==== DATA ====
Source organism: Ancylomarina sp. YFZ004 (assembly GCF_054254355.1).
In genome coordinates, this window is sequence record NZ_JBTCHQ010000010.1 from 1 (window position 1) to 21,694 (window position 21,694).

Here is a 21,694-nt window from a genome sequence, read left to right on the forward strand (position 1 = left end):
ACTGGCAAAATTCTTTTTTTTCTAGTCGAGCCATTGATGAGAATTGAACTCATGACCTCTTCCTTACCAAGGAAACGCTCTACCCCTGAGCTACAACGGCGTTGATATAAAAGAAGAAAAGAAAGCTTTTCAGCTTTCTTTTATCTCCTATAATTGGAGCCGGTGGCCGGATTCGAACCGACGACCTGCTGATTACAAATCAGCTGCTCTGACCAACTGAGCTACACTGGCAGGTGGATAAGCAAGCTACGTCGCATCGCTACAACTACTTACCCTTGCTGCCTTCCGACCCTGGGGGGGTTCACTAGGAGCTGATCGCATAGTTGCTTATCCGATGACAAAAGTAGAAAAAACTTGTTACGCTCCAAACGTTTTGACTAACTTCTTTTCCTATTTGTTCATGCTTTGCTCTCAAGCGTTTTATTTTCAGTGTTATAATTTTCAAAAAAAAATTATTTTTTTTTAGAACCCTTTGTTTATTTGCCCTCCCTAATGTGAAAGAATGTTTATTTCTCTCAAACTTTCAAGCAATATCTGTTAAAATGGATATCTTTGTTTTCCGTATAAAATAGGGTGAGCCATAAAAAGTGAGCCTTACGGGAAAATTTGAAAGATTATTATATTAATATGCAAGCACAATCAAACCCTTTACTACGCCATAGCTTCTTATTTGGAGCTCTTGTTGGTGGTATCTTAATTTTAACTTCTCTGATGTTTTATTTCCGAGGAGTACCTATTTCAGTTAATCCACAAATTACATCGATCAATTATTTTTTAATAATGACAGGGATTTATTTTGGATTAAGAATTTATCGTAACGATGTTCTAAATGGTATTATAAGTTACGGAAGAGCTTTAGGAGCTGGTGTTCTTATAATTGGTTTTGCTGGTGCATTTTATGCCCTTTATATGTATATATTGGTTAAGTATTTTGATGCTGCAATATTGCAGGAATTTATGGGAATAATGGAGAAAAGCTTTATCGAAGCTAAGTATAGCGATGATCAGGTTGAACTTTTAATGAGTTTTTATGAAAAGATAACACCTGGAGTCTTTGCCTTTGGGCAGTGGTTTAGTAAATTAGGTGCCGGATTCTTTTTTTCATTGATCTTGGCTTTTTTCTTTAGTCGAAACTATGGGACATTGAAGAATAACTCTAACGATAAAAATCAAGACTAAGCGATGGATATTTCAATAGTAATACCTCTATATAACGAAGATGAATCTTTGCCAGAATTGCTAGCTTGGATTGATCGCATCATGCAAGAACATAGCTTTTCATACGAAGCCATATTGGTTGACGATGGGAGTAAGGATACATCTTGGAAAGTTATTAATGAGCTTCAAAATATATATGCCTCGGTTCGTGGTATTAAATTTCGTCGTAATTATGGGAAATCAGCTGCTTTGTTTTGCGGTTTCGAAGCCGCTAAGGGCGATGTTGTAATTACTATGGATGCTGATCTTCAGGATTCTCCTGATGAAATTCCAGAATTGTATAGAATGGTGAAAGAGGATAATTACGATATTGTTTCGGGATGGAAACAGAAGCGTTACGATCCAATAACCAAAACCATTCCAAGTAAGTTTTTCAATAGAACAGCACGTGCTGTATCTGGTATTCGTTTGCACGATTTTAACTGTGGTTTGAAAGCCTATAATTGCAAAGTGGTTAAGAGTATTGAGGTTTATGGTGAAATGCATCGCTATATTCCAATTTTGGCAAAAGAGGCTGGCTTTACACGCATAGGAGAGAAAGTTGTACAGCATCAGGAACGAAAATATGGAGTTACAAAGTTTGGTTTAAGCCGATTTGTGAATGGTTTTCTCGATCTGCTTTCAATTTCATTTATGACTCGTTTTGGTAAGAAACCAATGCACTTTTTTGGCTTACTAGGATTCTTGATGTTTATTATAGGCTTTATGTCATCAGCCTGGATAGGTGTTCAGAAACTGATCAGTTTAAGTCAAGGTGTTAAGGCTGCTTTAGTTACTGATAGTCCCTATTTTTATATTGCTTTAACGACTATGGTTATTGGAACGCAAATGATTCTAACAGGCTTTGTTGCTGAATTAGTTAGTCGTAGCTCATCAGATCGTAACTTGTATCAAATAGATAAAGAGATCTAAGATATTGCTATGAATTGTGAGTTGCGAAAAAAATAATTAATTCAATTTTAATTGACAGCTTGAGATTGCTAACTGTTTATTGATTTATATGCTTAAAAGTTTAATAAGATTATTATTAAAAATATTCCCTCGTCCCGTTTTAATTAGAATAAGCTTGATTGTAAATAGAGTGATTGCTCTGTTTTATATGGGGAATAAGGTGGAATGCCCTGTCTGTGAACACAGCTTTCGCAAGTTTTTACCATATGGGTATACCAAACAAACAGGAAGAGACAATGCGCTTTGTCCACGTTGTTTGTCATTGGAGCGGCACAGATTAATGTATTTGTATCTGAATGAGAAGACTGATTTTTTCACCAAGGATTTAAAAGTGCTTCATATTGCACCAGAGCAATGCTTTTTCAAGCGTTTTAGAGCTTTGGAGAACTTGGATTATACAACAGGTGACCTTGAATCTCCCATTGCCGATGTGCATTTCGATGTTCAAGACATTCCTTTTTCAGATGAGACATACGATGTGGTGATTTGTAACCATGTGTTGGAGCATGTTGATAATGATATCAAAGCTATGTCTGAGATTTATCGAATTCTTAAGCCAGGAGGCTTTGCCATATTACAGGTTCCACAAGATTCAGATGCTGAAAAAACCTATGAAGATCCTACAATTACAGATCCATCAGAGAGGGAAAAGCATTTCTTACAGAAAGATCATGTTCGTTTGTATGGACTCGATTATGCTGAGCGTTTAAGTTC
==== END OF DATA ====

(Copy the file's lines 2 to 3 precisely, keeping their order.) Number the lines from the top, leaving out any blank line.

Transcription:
In genome coordinates, this window is sequence record NZ_JBTCHQ010000010.1 from 1 (window position 1) to 21,694 (window position 21,694).

Here is a 21,694-nt window from a genome sequence, read left to right on the forward strand (position 1 = left end):